Category Archives: Harvey Mason

Anatomy of THE Groove: “Stepping Into Tomorrow” by Donald Byrd

Donald Byrd is one of my favorite musicians during the 70’s Blue Note era especially. The Detroit native replaced the late,great Clifford Brown in Art Blakey’s Jazz Messengers after a stint in the US Air Force. After launching his career as a band leader in the late 50’s,Byrd’s became Blue Notes equivalent of Miles Davis in terms of transitioning from acoustic bop jazz to fusion. Along the way,he also helped launch one of jazz-funk’s seminal bands in The Blackbyrds. His mid 70’s collaborations with the Mizell brothers Larry and Fonce are actually in a class by themselves too.

Around 12 years ago,I began to listen heavy to both the Blackbyrds and Donald Byrd’s mid 70’s jazz-funk recordings. This came from my dad playing the music of Madlib for me. Now this is a DJ/musician/producer/rapper who loved 70’s Blue Note. And focused a lot on Byrd’s music from that period. It was through DJ/musician Nigel Hall and his radio show at WMEB in Orono,Maine that I learned where to find one of my favorite pieces Madlib had used,since I wasn’t accustomed to first hearing classic funk songs via samples. Turning out that the song in question was the 1974 album title track “Stepping Into Tomorrow”.

A thunder-like sound opens into the song. The main groove is established right away. This is a slow,percussive drum from Harvey Mason,a melody setting bass line from Chuck Rainey,Larry Mizell’s ARP strings and Byrd’s trumpet. As the vocals of Byrd and a trio of female backup singers harmonize on the choruses,a minor chord intro then extends into a series of solos. First Byrd on trumpet,then Gary Bartz’s sax and finally Jerry Peters’ organ. The main chorus/intro/refrain parts repeat to,with a number of psychedelic,synthesized sonics until the song fades out.

“Stepping Into Tomorrow” is one of those truly democratic jazz/funk numbers. Instrumentally,it was a dream team of the finest of jazz/funk players in that area. And each one is performing at some of their finest on this groove. Its a strong enough groove to stand on its own. Yet it can be sampled all on its own in a way that doesn’t destroy its special musical qualities. Its the songs elasticity that represents its strongest quality. While I personally feel original funk songs should be searched for on their own rather than via samples,whatever method one uses to get to this funk will be its own reward.

 

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Filed under 1974, 70's Blue Note, ARP string ensemble, Chuck Rainey, Donald Byrd, drums, Fonce Mizell, Funk Bass, Gary Bartz, Harvey Mason, jazz funk, Jerry Peters, Larry Mizell, organ, Saxophone, trumpet

Anatomy of THE Groove: “Area Code 808” by Deodato

Eumir Deodato de Almeida, generally referred to as merely Deodato,is probably the finest jazz/funk keyboardists to emerge from the Brazilian scene in the 1970’s. This Rio native was a natural prodigy-almost mastering the piano,Accordion and even arrangement skills before he began recording bossa nova based albums starting at age 17. Far as I was concerned,Deodato was the producer who helped popularize Kool & The Gang’s 80’s funk sound on songs such as “Big Fun” and “Get Down On It”. As my own adolescence continued,it became more and more clear just how amazing Deodato was as his own artist.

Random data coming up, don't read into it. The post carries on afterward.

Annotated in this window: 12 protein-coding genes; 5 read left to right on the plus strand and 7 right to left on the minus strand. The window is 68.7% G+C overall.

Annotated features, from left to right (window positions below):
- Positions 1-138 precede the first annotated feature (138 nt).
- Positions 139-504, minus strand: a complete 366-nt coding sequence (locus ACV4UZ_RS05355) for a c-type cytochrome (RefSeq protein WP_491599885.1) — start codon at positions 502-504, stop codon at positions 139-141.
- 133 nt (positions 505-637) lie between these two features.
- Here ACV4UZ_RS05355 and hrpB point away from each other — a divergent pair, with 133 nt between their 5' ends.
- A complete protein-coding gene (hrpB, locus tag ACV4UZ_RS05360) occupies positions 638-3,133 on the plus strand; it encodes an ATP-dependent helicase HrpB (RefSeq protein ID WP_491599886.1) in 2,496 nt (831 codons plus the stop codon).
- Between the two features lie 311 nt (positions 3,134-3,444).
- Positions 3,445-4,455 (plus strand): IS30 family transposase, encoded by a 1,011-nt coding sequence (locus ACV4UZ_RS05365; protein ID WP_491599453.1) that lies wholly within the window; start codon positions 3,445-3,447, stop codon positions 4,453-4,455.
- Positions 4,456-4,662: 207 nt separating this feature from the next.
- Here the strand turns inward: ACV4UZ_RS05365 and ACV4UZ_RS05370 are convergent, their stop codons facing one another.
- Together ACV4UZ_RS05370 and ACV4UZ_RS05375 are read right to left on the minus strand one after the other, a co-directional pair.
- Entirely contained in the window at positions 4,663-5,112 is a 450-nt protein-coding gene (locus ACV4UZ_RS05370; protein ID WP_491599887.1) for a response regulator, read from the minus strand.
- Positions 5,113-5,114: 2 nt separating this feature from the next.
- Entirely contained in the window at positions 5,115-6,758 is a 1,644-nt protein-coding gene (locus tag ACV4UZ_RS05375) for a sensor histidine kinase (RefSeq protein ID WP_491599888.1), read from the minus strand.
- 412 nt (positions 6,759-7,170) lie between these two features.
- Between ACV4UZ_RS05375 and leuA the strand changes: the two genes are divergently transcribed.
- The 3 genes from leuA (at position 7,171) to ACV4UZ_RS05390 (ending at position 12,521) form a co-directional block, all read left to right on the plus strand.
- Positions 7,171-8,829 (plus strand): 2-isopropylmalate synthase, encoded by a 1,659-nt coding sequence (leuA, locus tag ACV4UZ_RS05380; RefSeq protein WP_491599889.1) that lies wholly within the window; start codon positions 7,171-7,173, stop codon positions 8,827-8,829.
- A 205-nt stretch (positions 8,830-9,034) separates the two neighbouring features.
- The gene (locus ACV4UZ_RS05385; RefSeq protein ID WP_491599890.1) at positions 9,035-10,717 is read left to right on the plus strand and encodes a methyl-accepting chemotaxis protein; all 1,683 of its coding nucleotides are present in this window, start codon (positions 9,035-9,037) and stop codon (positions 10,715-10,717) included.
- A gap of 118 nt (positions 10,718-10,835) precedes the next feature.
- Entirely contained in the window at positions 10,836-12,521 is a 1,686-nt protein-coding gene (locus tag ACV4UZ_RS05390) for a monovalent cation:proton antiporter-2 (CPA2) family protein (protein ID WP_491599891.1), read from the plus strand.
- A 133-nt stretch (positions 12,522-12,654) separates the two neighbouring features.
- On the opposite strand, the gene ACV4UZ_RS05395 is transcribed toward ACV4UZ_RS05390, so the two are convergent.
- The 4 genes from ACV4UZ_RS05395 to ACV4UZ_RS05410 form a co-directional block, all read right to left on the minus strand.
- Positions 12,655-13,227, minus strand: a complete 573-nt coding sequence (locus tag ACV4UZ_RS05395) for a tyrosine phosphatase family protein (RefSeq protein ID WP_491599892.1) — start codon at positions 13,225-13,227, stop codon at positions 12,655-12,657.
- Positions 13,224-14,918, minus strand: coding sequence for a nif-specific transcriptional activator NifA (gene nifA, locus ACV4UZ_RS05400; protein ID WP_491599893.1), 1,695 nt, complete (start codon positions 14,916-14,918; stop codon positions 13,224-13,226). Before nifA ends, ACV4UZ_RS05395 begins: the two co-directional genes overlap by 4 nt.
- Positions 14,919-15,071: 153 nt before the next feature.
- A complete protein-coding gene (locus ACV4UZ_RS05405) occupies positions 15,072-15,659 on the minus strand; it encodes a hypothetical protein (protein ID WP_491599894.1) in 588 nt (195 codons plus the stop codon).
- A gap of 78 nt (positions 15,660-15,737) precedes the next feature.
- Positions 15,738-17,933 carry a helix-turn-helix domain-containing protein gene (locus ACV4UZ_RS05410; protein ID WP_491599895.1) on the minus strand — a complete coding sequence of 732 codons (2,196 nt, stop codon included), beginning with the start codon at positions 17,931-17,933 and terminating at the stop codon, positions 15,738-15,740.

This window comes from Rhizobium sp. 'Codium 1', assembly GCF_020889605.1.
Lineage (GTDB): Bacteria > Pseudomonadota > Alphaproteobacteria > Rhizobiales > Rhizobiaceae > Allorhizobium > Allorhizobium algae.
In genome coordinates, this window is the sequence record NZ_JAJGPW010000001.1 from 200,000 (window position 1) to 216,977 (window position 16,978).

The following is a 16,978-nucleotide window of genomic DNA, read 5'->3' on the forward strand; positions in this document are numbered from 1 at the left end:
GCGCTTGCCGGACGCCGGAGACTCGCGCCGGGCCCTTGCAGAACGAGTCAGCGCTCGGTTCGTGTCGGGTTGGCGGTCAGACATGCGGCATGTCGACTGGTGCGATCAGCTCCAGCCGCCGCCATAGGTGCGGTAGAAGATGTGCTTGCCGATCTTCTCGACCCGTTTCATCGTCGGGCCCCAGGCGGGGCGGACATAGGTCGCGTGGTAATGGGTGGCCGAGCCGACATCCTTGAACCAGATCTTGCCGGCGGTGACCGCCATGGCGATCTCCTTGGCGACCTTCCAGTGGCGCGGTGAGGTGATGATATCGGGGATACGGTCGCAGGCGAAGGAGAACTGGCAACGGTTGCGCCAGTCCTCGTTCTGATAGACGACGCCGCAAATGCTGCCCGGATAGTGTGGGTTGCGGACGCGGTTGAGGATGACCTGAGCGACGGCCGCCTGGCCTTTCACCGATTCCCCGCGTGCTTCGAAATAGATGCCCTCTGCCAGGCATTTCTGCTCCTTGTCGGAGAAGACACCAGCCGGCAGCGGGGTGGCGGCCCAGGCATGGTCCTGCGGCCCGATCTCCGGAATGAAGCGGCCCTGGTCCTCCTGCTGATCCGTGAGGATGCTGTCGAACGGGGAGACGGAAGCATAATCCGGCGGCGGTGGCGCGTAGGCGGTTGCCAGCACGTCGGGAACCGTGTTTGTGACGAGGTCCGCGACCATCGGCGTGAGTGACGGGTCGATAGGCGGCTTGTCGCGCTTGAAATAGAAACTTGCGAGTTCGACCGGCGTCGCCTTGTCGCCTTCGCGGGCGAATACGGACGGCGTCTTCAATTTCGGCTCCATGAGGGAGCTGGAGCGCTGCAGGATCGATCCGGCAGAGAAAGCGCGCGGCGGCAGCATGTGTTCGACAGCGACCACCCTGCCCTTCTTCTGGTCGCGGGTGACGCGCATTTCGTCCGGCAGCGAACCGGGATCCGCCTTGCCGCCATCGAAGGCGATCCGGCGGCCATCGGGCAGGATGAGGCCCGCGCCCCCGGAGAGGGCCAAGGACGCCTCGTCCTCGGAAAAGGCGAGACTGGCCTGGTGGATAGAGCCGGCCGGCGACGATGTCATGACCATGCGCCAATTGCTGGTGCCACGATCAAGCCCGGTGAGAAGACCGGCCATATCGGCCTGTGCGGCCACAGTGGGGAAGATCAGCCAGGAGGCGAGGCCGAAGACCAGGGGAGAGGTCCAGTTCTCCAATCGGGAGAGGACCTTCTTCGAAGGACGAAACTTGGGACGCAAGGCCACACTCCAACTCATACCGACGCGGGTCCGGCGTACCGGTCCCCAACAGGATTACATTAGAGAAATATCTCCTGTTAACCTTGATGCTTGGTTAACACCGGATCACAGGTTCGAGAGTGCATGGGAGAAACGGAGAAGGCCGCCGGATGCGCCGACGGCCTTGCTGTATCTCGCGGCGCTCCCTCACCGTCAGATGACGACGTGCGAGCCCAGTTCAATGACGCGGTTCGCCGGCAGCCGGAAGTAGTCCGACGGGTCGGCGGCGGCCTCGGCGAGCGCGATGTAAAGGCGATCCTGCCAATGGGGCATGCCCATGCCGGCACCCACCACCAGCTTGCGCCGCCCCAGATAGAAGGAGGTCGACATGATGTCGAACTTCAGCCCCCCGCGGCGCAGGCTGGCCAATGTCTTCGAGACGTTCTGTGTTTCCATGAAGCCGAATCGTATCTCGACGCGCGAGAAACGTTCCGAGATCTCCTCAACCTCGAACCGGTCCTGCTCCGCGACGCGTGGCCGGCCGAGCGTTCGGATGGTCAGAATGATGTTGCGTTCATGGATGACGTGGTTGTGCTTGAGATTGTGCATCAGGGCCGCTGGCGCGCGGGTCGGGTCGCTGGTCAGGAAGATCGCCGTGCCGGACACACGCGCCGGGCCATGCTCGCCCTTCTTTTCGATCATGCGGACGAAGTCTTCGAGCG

There was a period about 12-15 years ago where it seemed like Deodato albums were turning up everywhere I went. And somehow I wound up buying them every time too. My first exposure to him came with my father playing me Deodato’s version of “Also Sparch Zarathustra”,the theme from one of my favorite sci fi films 2001: A Space Odyssey. It wasn’t long before I picked up an inexpensive copy of his 1972 album Deodato 2 from one of my mom’s co-workers at the time who also distributed CD’s to record stores-and was selling the leftovers at a discount price.

Deodato himself recorded on a number of different labels during the height of his career. This had a lot to do with the fact he often switched between his original style of bossa nova/Brazilian jazz onto jazz-funk approach that showcased his arrangement talents and electric piano playing. Between then and the late 80’s,Deodato moved from CTI,MCA and finally to Warner Brothers-where he remained up to 1989. His Warner Bros. debut was 1978’s Love Island. Picked up the now hard to find Wounded Bird CD up while traveling with my ex over a decade ago. It blew me away right off with it’s opener “Area Code 808”.

A very theatrical Moog bass sustain starts out the album before a growling,rocking rhythm guitar crunch comes in. Gradually a marching funky shuffle rhythm,cascading strings and Deodato’s bluesy Fender Rhodes solo comes in. On the opening chorus,Deodato duets with himself playing two synth horn lines-accenting one another very much like a trumpet and saxophone. Pops Popwell plays a counterpoint bass line,even a slap  bass one accenting every horn-like chord of Deodato’s. Ray Gomez plays a blistering bluesy rock guitar solo in front of some ultra funky chicken scratch rhythm guitar on the second refrain.